Maybe taking the elevator is an engrained social structure, and maybe we could do more to promote exercise. But any fat person or depressed person or sick person can tell you that they’ve heard it. They’ve heard it a thousand times. One more piece of shame is not going to help (it may actually make people fatter). There are more positive and more helpful ways to promote movement. I take the elevator because the stairs take longer and are boring. I’d rather exercise in a more fun fashion. So maybe that “just take the stairs” approach is alienating some people, and is actually an excuse to complain about fat, lazy people.

Yes, maybe it is more energy efficient to take the stairs. But we all make trade offs in our lives in terms of values and priorities, and how we treat our bodies is incredibly personal. If it’s so important to you, then take the stairs yourself, but stop haranguing others when you have no idea what their lives are like.

 

DSM V and Diagnostic Woes

DSM-V

THE NEW DSM IS OUT AND I HAVE A COPY OF IT! For those who don’t know, the DSM is the Diagnostic and Statistical Manual, essentially the bible of Psychology. It’s what’s most often used to diagnose someone, and if you want insurance to cover treatment you generally need a DSM diagnosis. They’ve been in the midst of some pretty contentious updates for a long time, but I now have my hands on the brand new copy of the DSM-V.  Mmmm, tasty.

 

Of course when I got ahold of it I spent a good half an hour paging through and self-diagnosing, but after that diversion, I moved over to the eating disorder section to see what updates had actually gotten through and how they had phrased them. I was happy to see the inclusion of Binge Eating Disorder, as well as Night Eating Disorder and Purging Disorder as new categories in the manual, but when I looked back at our old favorite anorexia I was…annoyed.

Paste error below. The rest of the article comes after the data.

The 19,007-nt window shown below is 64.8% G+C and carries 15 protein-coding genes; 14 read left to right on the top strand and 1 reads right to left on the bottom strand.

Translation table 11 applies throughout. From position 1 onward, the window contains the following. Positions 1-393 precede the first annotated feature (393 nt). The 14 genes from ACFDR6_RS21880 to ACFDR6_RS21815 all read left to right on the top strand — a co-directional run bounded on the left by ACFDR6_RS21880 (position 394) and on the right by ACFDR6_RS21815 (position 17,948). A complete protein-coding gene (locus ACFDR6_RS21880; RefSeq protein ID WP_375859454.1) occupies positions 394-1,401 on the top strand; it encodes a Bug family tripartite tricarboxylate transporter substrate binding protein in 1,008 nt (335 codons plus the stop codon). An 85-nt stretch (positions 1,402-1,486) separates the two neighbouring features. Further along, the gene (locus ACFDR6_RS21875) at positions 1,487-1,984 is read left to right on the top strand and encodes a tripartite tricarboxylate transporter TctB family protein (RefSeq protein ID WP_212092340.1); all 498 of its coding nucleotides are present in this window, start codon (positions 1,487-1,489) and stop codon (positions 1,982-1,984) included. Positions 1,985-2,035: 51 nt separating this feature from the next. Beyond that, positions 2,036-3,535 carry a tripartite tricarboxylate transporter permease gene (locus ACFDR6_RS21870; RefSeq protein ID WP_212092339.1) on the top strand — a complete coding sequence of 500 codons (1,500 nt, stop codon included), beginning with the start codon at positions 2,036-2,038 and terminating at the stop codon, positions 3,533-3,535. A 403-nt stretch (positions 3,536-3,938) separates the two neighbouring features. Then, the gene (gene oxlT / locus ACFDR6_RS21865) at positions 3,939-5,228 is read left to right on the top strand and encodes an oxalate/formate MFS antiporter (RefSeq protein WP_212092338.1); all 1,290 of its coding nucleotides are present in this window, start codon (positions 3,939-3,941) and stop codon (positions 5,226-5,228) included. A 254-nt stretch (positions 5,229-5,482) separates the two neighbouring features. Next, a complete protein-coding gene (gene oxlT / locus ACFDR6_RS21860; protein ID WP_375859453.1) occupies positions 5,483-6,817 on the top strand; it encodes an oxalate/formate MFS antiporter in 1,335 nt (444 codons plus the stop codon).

One of the most contentious points in the DSM IV was the weight criterion for anorexia. While this has been removed from the current version and replaced with the following: “a significantly low body weight in the context of age, sex, developmental trajectory and physical health. Significantly low weight is defined as a weight that is less than minimally normal, or, for children and adolescents, less than that minimally expected,” there is a scale to determine the severity of the disorder. This scale is entirely based on BMI, with the caveat that a psychologist can make adjustments if necessary. And I must say that the numbers listed on that scale are INSANE. To be considered a moderate case, your BMI needs to be between 16 and 17.  My BMI has never been even close to that. While I generally dislike numbers, and I am going to insert a HUGE TRIGGER WARNING right here, when I was at my worst I literally would go for a week without eating at times. I never ate two days in a row. I was seriously ill. However my body weight never dropped into what would be considered technically underweight by the BMI scale. I would have been considered a mild case, even if I had gained the diagnosis at all (as it stands I was diagnosed with EDNOS because of the weight criterion in the DSM IV).

 

We have gone over and over the harms that come from including weight as a criterion of an eating disorder. First and foremost, it keeps people from getting treatment until they’re already too sick, which is unhelpful to everyone involved. It ignores how different bodies react to starvation. It ignores that people’s weight can fluctuate throughout the disorder or treatment. It’s simply unrealistic. But more than anything, I feel like it shames those people who never get that diagnosis. It tells them that their pain and suffering wasn’t real unless they hit the magical BMI of 17 marker. And I am so disappointed in the writers of the DSM that they would ignore all of the feedback they’ve received from the eating disorder community and still include BMI criteria for anorexia. I’m so disappointed that after all the research and stories and experiences that people have shared that illustrate that an eating disorder is not about weight, we still have to reduce to such. And most of all I’m disappointed that until the next rewrite, more individuals will be stuck trying to navigate a system that reduces them to their weight, even as it’s trying to convince them that they should stop doing that.